Ghostbusters: The Video Game is the real Ghostbusters 3

A Ghosbuster laying down the good shit.
(Image credit: Sony)

This Halloween Epic Games is giving away Ghostbusters Remastered for free, and do not pass this opportunity up. I wouldn't go as far as to call it a classic, but this is the Ghostbusters 3 we never got, and now never will. 

Ghostbusters: The Video Game Remastered adds only one thing to the 2009 original: a title card at the end of the opening sequence which reads 'Dedicated to the memory of Harold Ramis.' Ramis died in 2014. Dan Aykroyd and Ramis were the co-writers, lead actors, and animating spirits behind Ghostbusters, and played off each other as actors: Ray Stantz bursting with energy and almost childishly excitable, Egon Spengler the deadpan genius who collects spores, molds and fungus.

There is a leaked script for Ghostbusters 3: Hellbent, written by Dan Akroyd and Harold Ramis, which spent the '90s in development hell, and never got off the ground. There are other, later scripts that aren't known outside of the fact that they exist. And then there's Ghostbusters the Video Game, which seems to have come along at just the right time.  

Ghostbusters Remastered is not Hellbent, and I obviously don't know what it shares with the other unmade scripts: It seems fair to speculate that the latter part of the game is inspired by some of these ideas. But what is special about it is that, Rick Moranis and Sigourney Weaver aside, all of the original cast reprise their roles. This comes with the smart decision to make the player part of the team, but not one of the original team: an anonymous, mute rookie.

Ghostbusters was always about the team: Stantz and Spengler riffing on intellectual phantasmagoria, while Venkman and Zeddmore believed but lived more in the real world. Perhaps this seems like over-thinking something like Ghostbusters. 

Here's a making-of documentary where Akroyd and Ramis discuss the game, and what is abundantly clear is that they cared about it. The perception was always that Bill Murray would never do another Ghostbusters… but he did this.

Next year's Ghostbusters: Afterlife looks to be constructed around Egon's legacy, and perhaps with some digital trickery we'll see Ramis's ghost, and that could be nice. But Ghostbusters Remastered is both a love-letter to the movies, and the final time the Ghostbusters rolled-out as the original four-piece.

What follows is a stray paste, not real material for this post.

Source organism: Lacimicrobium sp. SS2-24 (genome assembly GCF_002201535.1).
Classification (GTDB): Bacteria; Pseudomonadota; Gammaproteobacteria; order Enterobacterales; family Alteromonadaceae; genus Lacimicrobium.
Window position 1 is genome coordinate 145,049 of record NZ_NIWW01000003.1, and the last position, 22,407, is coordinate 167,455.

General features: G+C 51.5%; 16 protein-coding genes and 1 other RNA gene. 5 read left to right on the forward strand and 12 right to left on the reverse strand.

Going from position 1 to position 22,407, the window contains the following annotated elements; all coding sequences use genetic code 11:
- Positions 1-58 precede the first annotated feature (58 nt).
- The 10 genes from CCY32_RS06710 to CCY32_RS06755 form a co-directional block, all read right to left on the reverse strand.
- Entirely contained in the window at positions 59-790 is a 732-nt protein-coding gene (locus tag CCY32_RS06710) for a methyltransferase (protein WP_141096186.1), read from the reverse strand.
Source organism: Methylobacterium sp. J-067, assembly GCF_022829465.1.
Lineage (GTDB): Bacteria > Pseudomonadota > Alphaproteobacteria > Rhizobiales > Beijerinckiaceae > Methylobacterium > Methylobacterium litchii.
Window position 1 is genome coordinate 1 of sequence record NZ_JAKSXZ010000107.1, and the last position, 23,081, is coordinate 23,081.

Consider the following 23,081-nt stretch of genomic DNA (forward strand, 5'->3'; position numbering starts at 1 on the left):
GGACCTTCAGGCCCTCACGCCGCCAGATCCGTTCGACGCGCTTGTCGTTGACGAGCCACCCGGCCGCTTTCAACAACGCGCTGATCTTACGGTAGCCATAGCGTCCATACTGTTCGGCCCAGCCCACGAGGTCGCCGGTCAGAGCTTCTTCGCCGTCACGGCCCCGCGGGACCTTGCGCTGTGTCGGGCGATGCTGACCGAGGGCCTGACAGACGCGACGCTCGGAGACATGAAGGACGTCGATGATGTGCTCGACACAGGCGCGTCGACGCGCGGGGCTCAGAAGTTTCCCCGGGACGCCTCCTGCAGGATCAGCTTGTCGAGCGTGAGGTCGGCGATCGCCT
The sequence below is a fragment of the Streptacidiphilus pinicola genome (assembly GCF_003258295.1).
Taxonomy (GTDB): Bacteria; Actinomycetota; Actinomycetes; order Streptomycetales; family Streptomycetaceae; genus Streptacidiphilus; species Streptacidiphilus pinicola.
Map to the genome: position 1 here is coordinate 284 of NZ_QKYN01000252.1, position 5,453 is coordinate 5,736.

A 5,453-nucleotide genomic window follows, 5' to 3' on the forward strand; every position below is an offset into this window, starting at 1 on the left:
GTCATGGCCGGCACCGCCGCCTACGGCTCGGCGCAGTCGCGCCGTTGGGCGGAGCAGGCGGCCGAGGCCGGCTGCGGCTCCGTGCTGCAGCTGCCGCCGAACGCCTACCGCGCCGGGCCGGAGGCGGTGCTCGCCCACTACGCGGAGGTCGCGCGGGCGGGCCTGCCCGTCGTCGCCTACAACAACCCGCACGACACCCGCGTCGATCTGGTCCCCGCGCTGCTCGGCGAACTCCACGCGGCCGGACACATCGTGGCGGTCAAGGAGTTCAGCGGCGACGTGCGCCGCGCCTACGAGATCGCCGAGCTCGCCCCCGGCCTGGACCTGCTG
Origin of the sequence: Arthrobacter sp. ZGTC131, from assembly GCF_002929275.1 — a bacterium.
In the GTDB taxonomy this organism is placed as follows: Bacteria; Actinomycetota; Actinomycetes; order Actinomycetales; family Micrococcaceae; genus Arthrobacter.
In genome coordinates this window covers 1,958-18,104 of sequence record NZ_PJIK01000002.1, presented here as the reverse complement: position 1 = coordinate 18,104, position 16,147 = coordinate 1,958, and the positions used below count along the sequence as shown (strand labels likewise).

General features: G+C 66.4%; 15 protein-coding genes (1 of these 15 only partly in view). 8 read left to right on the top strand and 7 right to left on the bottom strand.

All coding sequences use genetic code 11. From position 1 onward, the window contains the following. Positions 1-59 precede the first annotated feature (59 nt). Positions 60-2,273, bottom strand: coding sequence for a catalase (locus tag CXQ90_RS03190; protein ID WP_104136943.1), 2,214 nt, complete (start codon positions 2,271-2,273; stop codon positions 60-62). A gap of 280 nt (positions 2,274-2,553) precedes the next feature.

The game does it justice. The first half is a re-run of everything you loved from the movies, with the first mission having you bust Slimer in a hotel, destroying a ballroom in the process, before zapping the Stay-Puft Marshmallow Man while dangling from a skyscraper on a bungee cord. If this sounds like fanservice it's exactly what it is, and what I wanted from it.

Ghostbusters Remastered is not a shooter, even though you aim your proton wand at things and press fire, and generally that works. You're almost always with a team, who help whittle the ghost down and then it becomes a lasso game: the most fun part, as you wrangle intractable ghosts into the trap. This is why Ghostbusters the videogame works. It understands what makes this particular team unique, and how to build a game around it. You don't kill ghosts, you wear them down and trap them.

The game also asks the player to switch to the first-person PKE mode frequently, and delights in using this to pop out some scares. At some times you'll be with all the Ghostbusters, and at others only with one or two—or even alone. Uh-oh.

There are games that age badly, and then there's Ghostbusters. At the time many, quite naturally, focused on what it didn't do well. Over a decade later it's clear that it got the most important things right. This has the atmosphere, it stands up now, and you should download it for free because… we're ready to believe you!

Rich Stanton

Rich is a games journalist with 15 years' experience, beginning his career on Edge magazine before working for a wide range of outlets, including Ars Technica, Eurogamer, GamesRadar+, Gamespot, the Guardian, IGN, the New Statesman, Polygon, and Vice. He was the editor of Kotaku UK, the UK arm of Kotaku, for three years before joining PC Gamer. He is the author of a Brief History of Video Games, a full history of the medium, which the Midwest Book Review described as "[a] must-read for serious minded game historians and curious video game connoisseurs alike."